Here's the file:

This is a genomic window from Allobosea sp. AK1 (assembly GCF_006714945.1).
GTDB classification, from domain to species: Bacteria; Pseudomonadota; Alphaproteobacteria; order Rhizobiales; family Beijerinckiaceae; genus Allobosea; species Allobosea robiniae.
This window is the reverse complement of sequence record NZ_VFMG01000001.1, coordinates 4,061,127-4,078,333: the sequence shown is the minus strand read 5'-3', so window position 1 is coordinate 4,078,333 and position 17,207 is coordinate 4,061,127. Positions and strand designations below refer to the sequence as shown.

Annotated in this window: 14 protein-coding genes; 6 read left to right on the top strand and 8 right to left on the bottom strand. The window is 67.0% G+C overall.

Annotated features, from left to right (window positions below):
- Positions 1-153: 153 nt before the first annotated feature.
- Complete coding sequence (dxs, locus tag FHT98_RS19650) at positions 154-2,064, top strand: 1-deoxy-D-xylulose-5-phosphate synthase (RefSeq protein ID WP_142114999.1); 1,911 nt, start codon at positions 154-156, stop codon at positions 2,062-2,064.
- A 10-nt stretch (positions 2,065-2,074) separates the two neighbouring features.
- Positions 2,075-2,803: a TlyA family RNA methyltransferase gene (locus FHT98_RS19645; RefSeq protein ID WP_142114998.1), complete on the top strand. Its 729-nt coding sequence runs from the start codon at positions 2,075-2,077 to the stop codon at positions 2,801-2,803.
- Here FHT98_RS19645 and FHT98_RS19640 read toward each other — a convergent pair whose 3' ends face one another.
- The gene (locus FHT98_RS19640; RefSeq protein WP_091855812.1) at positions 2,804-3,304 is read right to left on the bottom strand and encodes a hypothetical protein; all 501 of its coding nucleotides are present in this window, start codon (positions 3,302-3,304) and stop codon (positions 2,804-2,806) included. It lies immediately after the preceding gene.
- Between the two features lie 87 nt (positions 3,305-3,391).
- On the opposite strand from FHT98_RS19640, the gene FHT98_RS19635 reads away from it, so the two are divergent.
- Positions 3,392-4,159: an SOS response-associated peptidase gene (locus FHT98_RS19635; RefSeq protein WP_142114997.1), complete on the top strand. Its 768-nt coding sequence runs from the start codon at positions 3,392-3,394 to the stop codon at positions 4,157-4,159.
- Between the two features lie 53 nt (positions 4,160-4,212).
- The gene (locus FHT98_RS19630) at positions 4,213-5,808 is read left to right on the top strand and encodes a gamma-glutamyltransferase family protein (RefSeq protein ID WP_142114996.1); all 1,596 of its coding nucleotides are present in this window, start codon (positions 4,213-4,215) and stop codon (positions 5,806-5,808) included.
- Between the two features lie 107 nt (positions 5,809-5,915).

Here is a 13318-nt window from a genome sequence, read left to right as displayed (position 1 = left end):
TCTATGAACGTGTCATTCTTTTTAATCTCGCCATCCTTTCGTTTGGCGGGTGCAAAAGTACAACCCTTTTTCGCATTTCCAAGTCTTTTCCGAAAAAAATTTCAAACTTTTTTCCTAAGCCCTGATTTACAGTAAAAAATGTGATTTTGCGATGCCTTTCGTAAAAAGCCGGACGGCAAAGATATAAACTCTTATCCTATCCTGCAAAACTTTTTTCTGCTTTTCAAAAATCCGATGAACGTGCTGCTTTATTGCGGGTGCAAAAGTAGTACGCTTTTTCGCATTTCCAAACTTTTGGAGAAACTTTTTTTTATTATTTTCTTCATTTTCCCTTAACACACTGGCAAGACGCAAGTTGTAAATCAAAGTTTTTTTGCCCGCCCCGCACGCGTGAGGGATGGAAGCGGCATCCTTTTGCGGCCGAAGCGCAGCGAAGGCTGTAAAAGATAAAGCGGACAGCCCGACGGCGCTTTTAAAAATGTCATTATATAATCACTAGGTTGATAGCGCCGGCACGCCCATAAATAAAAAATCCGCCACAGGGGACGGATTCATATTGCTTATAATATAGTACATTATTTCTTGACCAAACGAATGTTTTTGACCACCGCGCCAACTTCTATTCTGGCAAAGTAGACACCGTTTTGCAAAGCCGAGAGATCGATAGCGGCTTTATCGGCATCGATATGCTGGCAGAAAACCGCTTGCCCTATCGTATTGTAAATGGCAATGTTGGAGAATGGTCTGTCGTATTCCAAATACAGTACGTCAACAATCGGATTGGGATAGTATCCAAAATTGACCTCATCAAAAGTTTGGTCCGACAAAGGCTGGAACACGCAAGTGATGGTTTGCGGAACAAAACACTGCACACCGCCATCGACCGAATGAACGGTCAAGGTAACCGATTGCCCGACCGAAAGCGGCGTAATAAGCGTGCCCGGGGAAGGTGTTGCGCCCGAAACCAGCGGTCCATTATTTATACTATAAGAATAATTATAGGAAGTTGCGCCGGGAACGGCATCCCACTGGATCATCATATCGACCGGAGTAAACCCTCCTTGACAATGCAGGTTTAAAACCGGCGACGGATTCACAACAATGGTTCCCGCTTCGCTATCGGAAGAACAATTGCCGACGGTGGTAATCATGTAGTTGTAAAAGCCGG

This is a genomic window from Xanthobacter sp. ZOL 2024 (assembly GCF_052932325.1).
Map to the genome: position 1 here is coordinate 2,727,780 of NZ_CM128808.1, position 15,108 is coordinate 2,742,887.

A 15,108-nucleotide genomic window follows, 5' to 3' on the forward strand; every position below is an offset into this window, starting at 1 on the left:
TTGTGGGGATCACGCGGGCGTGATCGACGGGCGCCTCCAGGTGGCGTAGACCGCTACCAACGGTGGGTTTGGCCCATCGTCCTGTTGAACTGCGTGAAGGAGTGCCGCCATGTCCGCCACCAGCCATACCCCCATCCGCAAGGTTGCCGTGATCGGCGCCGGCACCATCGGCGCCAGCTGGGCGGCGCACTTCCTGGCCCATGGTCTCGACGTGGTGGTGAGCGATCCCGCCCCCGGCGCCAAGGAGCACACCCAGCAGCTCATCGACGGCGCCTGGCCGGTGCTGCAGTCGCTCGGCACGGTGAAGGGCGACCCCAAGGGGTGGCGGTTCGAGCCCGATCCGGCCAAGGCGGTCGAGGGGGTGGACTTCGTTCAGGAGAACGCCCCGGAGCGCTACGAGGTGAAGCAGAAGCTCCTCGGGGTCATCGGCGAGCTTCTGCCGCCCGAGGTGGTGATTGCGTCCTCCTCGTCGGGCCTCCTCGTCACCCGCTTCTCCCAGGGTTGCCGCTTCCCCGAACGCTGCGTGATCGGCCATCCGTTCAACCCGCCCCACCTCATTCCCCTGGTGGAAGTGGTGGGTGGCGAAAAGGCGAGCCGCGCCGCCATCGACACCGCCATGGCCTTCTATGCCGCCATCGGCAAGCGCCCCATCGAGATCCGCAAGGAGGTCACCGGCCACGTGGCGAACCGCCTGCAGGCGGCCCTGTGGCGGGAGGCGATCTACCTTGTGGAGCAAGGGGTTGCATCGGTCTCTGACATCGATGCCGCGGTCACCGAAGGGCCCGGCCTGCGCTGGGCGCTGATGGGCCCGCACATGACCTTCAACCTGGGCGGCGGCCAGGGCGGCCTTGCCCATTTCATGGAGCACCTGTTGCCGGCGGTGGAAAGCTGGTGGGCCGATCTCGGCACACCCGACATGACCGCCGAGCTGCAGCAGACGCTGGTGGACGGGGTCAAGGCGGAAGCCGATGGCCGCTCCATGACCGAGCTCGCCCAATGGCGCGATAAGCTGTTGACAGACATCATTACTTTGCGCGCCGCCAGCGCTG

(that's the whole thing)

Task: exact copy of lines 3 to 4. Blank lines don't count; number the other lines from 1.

This window is the reverse complement of sequence record NZ_VFMG01000001.1, coordinates 4,061,127-4,078,333: the sequence shown is the minus strand read 5'-3', so window position 1 is coordinate 4,078,333 and position 17,207 is coordinate 4,061,127. Positions and strand designations below refer to the sequence as shown.

Annotated in this window: 14 protein-coding genes; 6 read left to right on the top strand and 8 right to left on the bottom strand. The window is 67.0% G+C overall.